My father in a Chiang Mai care home: the right decision?

Dave Ring writes about his decision to put his father in a Chiang Mai care home specialising in Alzheimer's and dementia care despite an earlier promise.

By | Wed 2 Sep 2020

I write this not only as a cathartic exercise but also because I know others might face a similar dilemma. My experience could help them deal with this burdensome position, and I make no apologies for the length. We have to talk about this stuff.

Placing my father in a care home was something I’d promised him I would never do. But I did. And in Thailand of all places for goodness sake. Not even in his beloved Wales! Was going against his wishes the best thing to do?

My answer to this question is a resounding “yes”. But it does depend upon which care home in Chiang Mai you choose, the individual’s needs and as ever, money.

The emotional turmoil leading up to making the decision affected all household members, including the dog. So let me give you a brief bit of background into what turned out to be my father’s end-game, and how for me, breaking my promise turned out to be the best for all of us.

At the end of 2019, with my then 98-year-old father still stubbornly living by himself in the UK, albeit in “managed” accommodation, I started to receive anxious phone calls from his care visitors and others. Remarkably fit and compos mentis until the middle of the year, he started being found lost and confused out and about in Hampshire. With the police bringing him home several times and the Social Services becoming involved, it was evident that something had to be done.

The diagnosis was dementia onset and designated as a vulnerable adult, no longer allowed to live on his own. The UK’s next step involved asset seizure to pay for care in a home. I learned that the next of kin, without a Lasting Power of Attorney in place, had no rights in this situation. (Note: get your LPOAs in place early!)

After lengthy discussions with the authorities and negotiations with “she who must be obeyed”, I brought my father back to Chiang Mai in early January 2020. Everyone agreed it was in his best interest, but we would start with a two-month trial period. I did feel that was optimistic (he was 98 after all), but that was the agreement with all parties.

With a live-in carer and some semblance of a routine, it wasn’t too bad at first. Yes, there were periods of total confusion, the 2am shouting and wandering around the house waking everyone, the anger at why it was happening to him, and that he wasn’t at home. But confident we could manage, I denied the realities of having a 98-year-old man in the house. Although I could see the strains on our family unit, I convinced myself that this was the right and responsible thing to do; it was just a matter of time before things would settle down.

They didn’t.

In mid-February, there was a step-function deterioration in his condition. Almost overnight, he no longer recognised me. He attacked a Grab driver because he thought he was being kidnapped. He would stand at the gate, waving a paper bag and shouting “help” at the top of his voice because he thought I was trying to murder him. He tried to hit the maid with his walking stick. A surprising turn of speed for a man his age.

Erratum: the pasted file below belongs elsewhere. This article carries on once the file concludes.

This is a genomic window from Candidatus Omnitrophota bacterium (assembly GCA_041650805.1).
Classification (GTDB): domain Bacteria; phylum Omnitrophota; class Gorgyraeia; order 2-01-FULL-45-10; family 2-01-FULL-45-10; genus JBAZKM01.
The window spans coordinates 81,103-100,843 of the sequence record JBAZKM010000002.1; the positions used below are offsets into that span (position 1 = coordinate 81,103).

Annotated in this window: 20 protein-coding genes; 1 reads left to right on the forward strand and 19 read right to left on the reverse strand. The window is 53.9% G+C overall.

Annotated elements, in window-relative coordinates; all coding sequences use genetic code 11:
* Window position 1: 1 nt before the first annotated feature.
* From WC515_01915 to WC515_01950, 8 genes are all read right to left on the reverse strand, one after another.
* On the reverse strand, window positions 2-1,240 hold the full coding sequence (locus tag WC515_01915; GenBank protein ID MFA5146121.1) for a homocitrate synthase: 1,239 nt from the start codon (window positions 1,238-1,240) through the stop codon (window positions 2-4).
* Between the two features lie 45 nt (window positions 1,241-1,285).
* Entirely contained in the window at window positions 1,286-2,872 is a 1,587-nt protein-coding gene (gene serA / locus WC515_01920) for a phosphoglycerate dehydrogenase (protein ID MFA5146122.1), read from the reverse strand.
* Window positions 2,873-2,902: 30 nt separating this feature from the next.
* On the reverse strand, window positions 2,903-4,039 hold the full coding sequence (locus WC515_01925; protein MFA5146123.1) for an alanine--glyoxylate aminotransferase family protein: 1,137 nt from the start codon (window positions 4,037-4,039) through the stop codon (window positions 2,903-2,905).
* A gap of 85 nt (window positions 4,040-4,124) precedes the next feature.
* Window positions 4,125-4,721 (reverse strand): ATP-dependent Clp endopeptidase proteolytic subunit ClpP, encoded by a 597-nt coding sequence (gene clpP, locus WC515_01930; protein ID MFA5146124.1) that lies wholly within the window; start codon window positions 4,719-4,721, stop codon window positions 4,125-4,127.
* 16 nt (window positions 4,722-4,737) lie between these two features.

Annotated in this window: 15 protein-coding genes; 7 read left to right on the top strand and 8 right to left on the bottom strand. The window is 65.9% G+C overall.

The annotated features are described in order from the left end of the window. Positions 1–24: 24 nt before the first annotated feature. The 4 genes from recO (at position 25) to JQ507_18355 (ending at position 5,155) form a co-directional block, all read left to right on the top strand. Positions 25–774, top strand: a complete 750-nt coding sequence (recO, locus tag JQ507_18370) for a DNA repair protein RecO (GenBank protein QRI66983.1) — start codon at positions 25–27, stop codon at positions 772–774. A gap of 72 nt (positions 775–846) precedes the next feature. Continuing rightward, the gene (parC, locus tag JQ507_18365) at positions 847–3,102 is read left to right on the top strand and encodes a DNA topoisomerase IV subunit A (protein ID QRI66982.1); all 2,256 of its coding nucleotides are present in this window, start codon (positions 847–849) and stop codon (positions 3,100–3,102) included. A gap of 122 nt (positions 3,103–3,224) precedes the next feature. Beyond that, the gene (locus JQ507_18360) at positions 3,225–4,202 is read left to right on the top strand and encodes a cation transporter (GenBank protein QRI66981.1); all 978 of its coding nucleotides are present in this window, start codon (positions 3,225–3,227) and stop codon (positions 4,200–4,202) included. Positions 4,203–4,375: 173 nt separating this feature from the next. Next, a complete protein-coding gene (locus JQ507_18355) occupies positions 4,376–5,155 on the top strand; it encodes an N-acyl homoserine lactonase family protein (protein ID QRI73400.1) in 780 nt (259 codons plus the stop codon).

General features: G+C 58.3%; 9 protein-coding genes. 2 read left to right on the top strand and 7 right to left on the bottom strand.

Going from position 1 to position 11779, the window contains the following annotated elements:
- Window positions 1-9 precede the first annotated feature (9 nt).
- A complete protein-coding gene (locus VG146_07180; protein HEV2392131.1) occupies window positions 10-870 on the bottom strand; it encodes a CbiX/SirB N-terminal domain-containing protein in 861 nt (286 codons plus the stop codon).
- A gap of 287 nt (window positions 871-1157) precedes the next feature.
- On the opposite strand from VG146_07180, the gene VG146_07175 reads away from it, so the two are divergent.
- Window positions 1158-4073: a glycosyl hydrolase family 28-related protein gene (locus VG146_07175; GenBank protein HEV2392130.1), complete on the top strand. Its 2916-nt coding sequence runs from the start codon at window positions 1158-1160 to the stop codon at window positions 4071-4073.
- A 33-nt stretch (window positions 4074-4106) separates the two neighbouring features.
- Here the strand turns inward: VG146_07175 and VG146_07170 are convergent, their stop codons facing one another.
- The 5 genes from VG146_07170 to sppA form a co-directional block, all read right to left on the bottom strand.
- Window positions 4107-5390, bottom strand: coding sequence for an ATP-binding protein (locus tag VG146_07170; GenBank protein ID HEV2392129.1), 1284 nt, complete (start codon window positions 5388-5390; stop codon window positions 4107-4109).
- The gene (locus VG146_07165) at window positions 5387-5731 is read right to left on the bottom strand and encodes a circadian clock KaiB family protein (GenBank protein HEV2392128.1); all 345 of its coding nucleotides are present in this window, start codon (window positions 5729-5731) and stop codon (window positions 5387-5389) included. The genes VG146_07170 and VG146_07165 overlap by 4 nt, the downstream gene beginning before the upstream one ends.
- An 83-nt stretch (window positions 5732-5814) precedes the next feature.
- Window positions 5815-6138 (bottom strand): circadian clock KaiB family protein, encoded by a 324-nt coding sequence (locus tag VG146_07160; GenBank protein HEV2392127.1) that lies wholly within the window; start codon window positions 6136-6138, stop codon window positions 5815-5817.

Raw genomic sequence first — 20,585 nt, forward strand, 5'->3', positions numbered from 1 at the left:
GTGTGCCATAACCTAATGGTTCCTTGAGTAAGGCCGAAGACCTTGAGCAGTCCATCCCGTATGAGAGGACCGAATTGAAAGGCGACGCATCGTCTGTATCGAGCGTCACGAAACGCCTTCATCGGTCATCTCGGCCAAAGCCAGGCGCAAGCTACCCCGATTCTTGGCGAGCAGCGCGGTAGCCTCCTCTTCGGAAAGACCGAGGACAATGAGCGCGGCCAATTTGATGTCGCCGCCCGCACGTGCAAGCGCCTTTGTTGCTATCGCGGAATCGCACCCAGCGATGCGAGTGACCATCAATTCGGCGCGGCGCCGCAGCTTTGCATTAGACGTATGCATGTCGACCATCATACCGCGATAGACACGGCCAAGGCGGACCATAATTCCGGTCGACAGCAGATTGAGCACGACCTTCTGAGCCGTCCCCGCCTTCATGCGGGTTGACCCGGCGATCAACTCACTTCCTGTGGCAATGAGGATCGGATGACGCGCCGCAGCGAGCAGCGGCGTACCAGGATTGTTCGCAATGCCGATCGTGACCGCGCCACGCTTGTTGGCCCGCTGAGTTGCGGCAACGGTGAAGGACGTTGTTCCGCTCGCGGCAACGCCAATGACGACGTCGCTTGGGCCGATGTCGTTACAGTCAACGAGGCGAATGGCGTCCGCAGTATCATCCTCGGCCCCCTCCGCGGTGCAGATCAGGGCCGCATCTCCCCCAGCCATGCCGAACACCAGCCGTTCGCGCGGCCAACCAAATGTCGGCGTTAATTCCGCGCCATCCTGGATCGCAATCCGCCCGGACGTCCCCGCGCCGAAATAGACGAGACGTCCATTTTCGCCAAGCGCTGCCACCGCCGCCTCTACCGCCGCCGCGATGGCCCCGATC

Neither the carer nor I could deal with his increasing anger, and the situation started to get out of control. I did not know who this person was. It was certainly not my father.

My wife was often the target of the angry outbursts. She dealt with it with a stoicism I didn’t know she had, but it was clear it was wearing her down and the sleepless nights affecting her job. Yet, as a professional counselor, she seemed to be the only person who could get through and calm him. And briefly, there he was again, before falling back into the agitated state.

Several hospital visits provided a cocktail of drugs that knocked him out all day but affected his nighttime sleeping pattern. With our youngest daughter’s wedding to attend in Australia at the end of March, we had to find a solution. The thought of leaving him alone with the carer did not seem to be sensible to any of us.

In his more lucid moments, he was not fully aware of his “Dr. Jekyll and Mr. Hyde” like behaviour, but he knew he was in trouble. And that was so sad. The only thing we could think of was that while we went to the wedding, Dad had a two-week “holiday” in a care home. Even he thought it might be nice to have a change, before lapsing into a Mr. Hyde-esque tirade on my failings as a son.

So we started looking. I am not going to slag-off any particular location. But people with dementia or Alzheimer’s seemed to be second-class citizens in some places. An afterthought because they were “difficult to manage” and not the main focus. I can understand that but was appalled at the prospect of 24-hour-a-day drugs to keep him quiet, often in a locked room that seemed nothing more than a prison. My heart was sinking, and my guilt was building. This is my father, not an object!

And then, just when I was losing hope, we met Tanya and Sandy at “Great Care Home,” just South of Chiang Mai. Yes, their facilities were brand new, and I could have quite happily lived in the bright, modern bungalows with a plunge pool myself. But that had nothing to do with my decision. It was them.